Innovative swing bridge likelyto become a visitor attraction

Simon Bristow

IT may look uninspiring now, but in nine months time a large ring of concrete and steel will have been transformed into the fulcrum of one of the most spectacular river crossings in the country.

Engineers from the Barnsley firm Qualter Hall are nearly halfway through a 7.5m scheme to create a swing bridge across the River Hull.

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It will not only open up a new pedestrian route between Hull’s Old Town and the East Bank, but become a visitor attraction in its own right.

Based on a concept by award-winning architects McDowell and Benedetti – whose landmark schemes include Castleford Bridge over the River Aire – the structure will offer pedestrians the chance to “ride” on the bridge as it swings open to allow boats to pass along the river.

It may even be a world first. Qualter Hall technical director Graham Carr said: “There’s nothing like it in Europe and as far as we know there’s nothing like it in the world.

“It’s going to be functional but it’s also an aesthetically pleasing scheme and something that’s different for Hull, something that’s unique.”

The 16-metre diameter circular structure on the West Bank will house a bistro that will offer diners stunning views – downstream to the city’s tidal barrier and the confluence with the River Humber, and upstream to the mix of historic buildings and new apartment blocks.

It also looks over the Arctic Corsair, the former trawler that is now a floating museum.

The scheme will contain an element of art through the input of artist Nayan Kulkarni.

The bridge has been designed to look “like a fish with a tail” and will have unusual means of warning people it is about to open.

More than 600 different sounds linked to music will be played at various times, with the opening sequence set to the sound of a waterfall.

Tim Wrigglesworth, senior development manager at project managers Hull Forward, said: “As well as the sounds there will be flashing lights, but not the usual orange, red and green.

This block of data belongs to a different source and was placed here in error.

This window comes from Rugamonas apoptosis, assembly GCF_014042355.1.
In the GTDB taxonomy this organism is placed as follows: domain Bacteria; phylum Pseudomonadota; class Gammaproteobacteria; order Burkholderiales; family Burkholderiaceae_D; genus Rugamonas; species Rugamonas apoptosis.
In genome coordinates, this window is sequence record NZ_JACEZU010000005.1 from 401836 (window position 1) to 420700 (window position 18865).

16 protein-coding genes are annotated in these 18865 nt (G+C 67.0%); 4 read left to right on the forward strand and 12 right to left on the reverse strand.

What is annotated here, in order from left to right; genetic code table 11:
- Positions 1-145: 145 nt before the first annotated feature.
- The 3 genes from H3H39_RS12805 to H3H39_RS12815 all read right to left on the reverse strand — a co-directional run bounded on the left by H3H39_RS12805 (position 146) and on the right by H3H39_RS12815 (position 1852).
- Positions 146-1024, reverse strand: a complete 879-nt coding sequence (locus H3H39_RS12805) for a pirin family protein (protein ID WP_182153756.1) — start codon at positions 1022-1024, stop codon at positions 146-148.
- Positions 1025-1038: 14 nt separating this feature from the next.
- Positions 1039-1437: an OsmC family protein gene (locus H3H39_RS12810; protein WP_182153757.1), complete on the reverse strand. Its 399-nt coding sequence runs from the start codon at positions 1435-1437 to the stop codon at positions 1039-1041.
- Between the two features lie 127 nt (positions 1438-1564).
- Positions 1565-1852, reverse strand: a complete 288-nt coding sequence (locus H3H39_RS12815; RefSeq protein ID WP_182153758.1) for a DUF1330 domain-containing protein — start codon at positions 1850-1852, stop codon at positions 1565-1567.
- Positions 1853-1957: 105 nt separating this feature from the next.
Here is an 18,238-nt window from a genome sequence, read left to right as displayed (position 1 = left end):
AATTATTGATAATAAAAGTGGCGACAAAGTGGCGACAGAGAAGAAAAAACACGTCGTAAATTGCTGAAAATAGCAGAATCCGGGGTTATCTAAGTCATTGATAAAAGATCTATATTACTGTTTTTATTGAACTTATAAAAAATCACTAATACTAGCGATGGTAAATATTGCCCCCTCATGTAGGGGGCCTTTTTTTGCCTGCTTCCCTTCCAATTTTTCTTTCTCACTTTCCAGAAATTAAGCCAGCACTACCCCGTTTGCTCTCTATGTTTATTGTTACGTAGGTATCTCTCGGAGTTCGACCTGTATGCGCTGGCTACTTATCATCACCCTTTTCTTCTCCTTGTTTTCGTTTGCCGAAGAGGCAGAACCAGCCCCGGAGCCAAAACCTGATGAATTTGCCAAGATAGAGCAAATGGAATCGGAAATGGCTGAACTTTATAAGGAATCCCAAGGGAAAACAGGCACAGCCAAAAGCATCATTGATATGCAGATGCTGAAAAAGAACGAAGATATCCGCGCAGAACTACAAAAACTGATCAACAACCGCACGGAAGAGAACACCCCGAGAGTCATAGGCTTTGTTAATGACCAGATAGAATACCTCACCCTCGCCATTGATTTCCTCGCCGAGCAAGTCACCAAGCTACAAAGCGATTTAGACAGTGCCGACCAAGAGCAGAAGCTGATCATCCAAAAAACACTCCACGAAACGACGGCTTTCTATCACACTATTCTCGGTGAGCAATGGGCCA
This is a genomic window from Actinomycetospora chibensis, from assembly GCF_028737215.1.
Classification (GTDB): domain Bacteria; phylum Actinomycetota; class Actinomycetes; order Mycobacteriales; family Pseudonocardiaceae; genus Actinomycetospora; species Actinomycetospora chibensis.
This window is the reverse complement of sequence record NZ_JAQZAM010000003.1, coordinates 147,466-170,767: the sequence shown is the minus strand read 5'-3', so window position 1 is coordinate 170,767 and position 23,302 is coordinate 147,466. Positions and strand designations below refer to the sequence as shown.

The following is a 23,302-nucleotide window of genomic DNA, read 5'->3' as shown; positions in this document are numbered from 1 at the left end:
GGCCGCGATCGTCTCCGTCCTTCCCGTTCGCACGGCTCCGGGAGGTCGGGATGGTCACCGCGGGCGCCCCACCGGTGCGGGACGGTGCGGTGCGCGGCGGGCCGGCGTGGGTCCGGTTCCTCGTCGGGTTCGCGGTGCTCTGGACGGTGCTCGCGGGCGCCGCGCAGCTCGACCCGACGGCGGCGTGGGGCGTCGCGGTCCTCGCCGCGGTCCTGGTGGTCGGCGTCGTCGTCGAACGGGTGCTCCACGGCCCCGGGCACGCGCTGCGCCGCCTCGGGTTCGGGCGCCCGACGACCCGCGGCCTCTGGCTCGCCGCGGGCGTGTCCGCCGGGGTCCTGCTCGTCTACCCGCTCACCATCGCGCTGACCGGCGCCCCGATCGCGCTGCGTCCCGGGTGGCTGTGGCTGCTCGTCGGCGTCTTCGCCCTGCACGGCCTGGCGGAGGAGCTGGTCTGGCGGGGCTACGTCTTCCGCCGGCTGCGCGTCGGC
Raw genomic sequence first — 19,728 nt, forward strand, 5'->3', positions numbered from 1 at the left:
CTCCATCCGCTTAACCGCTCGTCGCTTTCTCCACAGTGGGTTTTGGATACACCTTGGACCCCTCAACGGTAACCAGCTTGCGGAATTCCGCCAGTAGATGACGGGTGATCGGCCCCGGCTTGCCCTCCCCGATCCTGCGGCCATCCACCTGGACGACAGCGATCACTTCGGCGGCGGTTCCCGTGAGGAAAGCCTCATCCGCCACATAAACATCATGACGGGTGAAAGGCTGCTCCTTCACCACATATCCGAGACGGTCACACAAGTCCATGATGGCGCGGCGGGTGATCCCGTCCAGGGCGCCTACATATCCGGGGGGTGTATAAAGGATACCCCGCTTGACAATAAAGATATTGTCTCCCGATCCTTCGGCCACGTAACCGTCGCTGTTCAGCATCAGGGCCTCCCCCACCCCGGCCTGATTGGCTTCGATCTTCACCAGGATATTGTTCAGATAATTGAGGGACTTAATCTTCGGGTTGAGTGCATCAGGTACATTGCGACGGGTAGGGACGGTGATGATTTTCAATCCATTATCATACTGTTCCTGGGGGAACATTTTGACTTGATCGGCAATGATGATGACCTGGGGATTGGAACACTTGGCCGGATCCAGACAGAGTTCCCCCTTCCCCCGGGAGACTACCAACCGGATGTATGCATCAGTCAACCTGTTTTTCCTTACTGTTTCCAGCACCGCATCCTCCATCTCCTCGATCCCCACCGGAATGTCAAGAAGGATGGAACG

“It will almost look like it’s coming to life at night with the lights following the bridge so the pedestrians are guided around. It will be spectacular.”

Work is under way on the actual 350-tonne bridge at the Qualter Hall factory in Barnsley.

It will have a span of 57 metres and will be transported by road in 15 pieces before being assembled at the site with the aid of a floating crane.

The installation will cause a three-day closure to traffic on the river and will probably be carried out over a weekend to minimise disruption.

The development is all the more welcome as other major regeneration projects in the city have either stalled or struggled to attract funding in the recession.

It had been hoped the bridge, largely funded by Yorkshire Forward, would provide the main link to a 100m scheme of apartments, offices, retail facilities and restaurants on the East Bank known as The Boom, but this fell victim to the downturn.

That has not stopped the site being cleared in anticipation of the project being delivered in the future, and it is hoped the bridge, which has yet to be named, will help attract investment.

Landscaping work will be carried out around the entrances to both sides of the bridge and other cosmetic improvements will help spruce up the boardwalk and buildings on the West Bank.

Mr Wrigglesworth said: “It’s about trying to get things up and ready for when the development opportunity comes along.”